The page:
Raising the Waterline–A Lesson Learned
Sorry. Blame it on the Windward Islands

Thugs Aren’t Pirates

Inevitably, when we talk with those who aren’t cruising under sail, someone will ask about pirates. One of our Buddy Boaters said that her mother will ask, “Have you seen any pirates, yet?” just as if we expect to see a schooner under sail, flying the Jolly Roger.

Well, actually, we have seen “pirate ships” but those usually have seating for fifty or more invited (paying) “crew”, songs, grog (with and without alcohol) and at least one Johnny Depp look-a-like. We do not see, nor do we expect to be attacked by, pirates in the Caribbean.

However, we were very distressed to learn that folks we'd met recently were attacked on their boat at anchor in the Tobago Cays. Kate and Allen have lived the cruising life for the past 20 years, and are outstanding people and excellent sailors. We had heard about the attack on them from a number of cruising radio nets and from other cruisers. Now, they've taken the time to write a detailed account of what happened, what they could have done differently, and what they (and others) did correctly. This has been posted on Noonsite, The Global Site of Cruising Sailors.

It’s a lengthy report, one that I think should be read by every cruising sailor or prospective cruising sailor. I admire Kate and Allen for what they've accomplished as sailors and because they are genuinely nice people, and EW and I agree with their conclusions. While we all know that there is truly a concern about piracy in some areas of the world, most cruising sailors need to focus more about taking precautions against bad guys breaking into their boat or robbing them on the street. I often remind our friends and family that there are bad guys everywhere – from my hometown of Newport, Maine, to Portland, to New York and San Francisco. Don’t romanticize the ones I could meet in the Caribbean by calling them pirates. They are thugs, just like the bad guys who are detailed in the crime pages back home.

If you don’t choose to read the entire article by Kate and Allen, let me duplicate their final thoughts here as their words describe how EW and I feel.

The people of this planet are extraordinarily kind and generous and they invite us into their lives and share their meals and their world. From a little Masai Village in the Serengeti to an Engineers Elegant home in Borneo we have been welcomed. This is the life we choose.

We have always liked the following prose:

“I see before me fathomless depths
And far flung distances; vastness beyond vast
I see names of places, transcendental spaces, strange faces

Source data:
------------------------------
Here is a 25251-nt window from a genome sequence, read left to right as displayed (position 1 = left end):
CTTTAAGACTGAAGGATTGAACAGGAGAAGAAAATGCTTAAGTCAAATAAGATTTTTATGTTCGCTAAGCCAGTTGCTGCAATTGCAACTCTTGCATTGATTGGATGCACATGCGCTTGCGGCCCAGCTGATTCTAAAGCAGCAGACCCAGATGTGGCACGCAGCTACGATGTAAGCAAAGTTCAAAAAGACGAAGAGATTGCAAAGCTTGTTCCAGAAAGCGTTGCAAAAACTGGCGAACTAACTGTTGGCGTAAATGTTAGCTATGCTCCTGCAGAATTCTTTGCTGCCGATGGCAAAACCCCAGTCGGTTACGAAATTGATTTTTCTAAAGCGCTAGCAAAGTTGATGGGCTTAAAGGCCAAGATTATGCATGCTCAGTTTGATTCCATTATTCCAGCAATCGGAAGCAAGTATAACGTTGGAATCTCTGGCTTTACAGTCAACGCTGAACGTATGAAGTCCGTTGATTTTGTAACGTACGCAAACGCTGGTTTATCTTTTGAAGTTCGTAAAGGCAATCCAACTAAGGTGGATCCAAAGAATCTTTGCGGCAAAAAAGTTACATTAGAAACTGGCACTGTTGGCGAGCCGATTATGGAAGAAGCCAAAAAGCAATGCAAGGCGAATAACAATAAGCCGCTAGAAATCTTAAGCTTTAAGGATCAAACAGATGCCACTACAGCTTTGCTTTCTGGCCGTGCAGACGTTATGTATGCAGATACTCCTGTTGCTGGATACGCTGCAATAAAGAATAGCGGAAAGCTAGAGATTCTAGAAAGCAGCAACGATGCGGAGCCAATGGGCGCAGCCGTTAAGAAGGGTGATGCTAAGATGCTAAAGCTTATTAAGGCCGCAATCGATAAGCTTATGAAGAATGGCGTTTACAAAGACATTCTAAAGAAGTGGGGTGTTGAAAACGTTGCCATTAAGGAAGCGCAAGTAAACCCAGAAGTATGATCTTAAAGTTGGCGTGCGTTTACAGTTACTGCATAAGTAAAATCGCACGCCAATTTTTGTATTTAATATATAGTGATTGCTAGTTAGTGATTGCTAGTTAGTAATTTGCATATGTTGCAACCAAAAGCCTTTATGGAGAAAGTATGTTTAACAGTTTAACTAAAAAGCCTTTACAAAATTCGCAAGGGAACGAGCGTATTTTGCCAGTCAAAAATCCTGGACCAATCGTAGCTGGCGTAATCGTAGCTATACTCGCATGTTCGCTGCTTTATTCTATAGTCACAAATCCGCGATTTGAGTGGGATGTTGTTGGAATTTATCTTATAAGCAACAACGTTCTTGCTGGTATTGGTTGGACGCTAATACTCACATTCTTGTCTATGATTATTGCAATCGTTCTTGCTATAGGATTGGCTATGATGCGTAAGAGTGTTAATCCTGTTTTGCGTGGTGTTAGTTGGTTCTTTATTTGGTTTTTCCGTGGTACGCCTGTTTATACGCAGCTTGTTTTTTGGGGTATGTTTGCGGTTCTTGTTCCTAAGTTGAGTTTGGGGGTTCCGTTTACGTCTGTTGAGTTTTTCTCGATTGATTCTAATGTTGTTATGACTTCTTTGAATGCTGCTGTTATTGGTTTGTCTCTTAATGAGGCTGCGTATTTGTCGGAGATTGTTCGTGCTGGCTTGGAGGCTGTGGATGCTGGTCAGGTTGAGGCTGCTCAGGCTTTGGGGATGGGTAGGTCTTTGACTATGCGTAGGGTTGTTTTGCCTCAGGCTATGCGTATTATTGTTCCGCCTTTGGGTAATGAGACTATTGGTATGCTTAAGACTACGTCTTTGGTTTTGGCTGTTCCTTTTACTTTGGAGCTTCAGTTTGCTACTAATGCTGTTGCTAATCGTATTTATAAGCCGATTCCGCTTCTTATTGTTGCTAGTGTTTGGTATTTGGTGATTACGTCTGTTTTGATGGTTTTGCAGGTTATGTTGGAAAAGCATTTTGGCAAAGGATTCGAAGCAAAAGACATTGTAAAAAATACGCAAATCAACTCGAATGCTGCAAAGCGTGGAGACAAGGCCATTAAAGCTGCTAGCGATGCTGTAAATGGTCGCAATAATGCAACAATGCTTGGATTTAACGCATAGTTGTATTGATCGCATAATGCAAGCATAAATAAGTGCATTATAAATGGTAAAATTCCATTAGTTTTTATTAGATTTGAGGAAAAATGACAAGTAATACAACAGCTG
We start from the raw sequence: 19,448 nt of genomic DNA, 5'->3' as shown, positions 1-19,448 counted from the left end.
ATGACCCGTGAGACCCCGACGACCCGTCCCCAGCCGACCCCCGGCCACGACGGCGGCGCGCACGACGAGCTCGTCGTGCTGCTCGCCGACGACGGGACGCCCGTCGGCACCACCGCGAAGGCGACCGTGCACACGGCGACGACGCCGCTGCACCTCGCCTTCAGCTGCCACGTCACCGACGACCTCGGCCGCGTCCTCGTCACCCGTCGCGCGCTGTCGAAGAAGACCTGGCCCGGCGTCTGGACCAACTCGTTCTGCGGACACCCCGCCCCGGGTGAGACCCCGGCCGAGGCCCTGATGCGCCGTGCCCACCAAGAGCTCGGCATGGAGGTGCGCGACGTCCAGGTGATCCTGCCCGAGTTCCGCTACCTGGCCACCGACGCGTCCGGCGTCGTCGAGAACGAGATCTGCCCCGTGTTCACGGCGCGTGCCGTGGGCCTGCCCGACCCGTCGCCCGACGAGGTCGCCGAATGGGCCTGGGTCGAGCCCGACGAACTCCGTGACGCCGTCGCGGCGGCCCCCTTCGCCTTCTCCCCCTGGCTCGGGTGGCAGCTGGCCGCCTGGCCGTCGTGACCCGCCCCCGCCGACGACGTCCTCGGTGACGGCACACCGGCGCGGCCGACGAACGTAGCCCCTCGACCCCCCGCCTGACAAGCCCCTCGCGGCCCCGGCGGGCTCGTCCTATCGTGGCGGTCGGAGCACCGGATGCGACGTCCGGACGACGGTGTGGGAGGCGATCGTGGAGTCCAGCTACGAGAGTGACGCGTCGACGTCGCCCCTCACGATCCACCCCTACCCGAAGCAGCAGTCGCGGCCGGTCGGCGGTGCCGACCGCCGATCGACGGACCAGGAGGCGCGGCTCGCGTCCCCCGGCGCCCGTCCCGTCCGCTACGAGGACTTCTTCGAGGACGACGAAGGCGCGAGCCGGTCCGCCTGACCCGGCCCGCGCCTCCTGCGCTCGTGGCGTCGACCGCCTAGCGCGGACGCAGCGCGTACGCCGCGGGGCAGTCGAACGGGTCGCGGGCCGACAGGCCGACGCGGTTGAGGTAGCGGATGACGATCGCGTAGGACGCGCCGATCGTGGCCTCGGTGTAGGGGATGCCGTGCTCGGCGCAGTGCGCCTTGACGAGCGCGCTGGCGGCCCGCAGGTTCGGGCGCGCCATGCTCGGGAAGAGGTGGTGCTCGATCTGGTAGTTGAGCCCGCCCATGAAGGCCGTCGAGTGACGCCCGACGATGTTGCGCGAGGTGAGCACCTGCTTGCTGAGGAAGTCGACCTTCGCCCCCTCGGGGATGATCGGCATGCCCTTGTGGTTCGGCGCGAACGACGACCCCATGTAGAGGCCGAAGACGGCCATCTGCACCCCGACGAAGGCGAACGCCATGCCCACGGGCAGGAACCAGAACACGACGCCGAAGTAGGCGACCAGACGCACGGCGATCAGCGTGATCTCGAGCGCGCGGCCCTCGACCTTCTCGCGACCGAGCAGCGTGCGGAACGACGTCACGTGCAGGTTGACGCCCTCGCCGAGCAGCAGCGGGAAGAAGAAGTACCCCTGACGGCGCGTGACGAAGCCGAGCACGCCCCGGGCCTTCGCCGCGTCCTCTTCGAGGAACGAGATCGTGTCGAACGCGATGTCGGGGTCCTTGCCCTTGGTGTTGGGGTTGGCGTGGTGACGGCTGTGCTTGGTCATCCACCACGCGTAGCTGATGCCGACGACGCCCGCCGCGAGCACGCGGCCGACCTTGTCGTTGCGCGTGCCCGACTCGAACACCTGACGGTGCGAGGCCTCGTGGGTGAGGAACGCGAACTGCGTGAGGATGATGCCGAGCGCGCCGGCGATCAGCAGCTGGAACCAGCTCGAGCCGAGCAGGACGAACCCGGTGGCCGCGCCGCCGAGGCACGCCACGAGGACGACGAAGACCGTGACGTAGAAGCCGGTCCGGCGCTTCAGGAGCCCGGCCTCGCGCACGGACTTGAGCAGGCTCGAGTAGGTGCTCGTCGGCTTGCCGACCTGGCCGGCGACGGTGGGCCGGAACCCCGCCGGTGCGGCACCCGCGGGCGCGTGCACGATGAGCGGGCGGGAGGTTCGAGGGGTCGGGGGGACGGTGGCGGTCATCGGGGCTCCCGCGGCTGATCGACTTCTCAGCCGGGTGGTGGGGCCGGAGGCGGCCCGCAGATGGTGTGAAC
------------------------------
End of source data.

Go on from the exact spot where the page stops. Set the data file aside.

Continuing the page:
I see routes across the earth
Well-tracked routes of famous people
They say “Come, I have been here, the way is not safe,
But death stalks surely where you now reside
And boredom, deaths brother.”


 EW and I don’t know how much of the world we will see during the years we sail, but we have met wonderful people from Tony and his cousin Anna and her family in Luperon, to Debra and Vanessa and Elvis in Rodney Bay, to Cheryl and Winfield in Bequia. The islands are lovely, the sailing is fun and the people are wonderful. This is the life we choose as well.

Anniversary 5 St. Lucia 2011 7-6-2011 1-19-10 PM

Anniversary 2011


St. Lucia 2011


Underway in the North Atlantic, 2010

Christmas Morning at Sea II

Christmas Morning, 2010 heading toward Bimini


Blue Hole, Bahamas 2011


Church Parade Bahamas, 2011


Brunch on Board, Bahamas 2011


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Mike Laurence

Very interesting Barb - and the article was amazing! As one who has made a few offshore transports between FL and ME, I often looked at approaching (then passing) power boats with a very critical eye. The attititude and generosity you have been shown (and to your cruising friends) makes me realize, those power boats were probably just fellow "sailors" going from one place to another. They certainly did not deserve my stereotyping - Thanks for the eye opener!


We meet a lot of cruisers - most of whom are generous, warm, and open to meeting new people and to experience what this life offers. I have a lot to learn from them. The generosity that Kate and Allen showed by taking the time to write that article shows that spirit as much as what they had to say. Thank you for your note. I'm delighted that you read Harts at Sea.


Wow!! I was just telling a client about your travels and how much I enjoy reading your blog. She made a comment " aren't they afraid of pirates?" I thought to myself hmmmm I don't think so. I just read kate& Allens report and thought how scary, but these things happen on land too! I am glad they are safe and admire their no fear attitude. I loved the stand the police officer took as well and payed the fee for them. Your right about other boaters reading this they shared some great safe keys of what they should do or not to do. Thanks for sharing Xo

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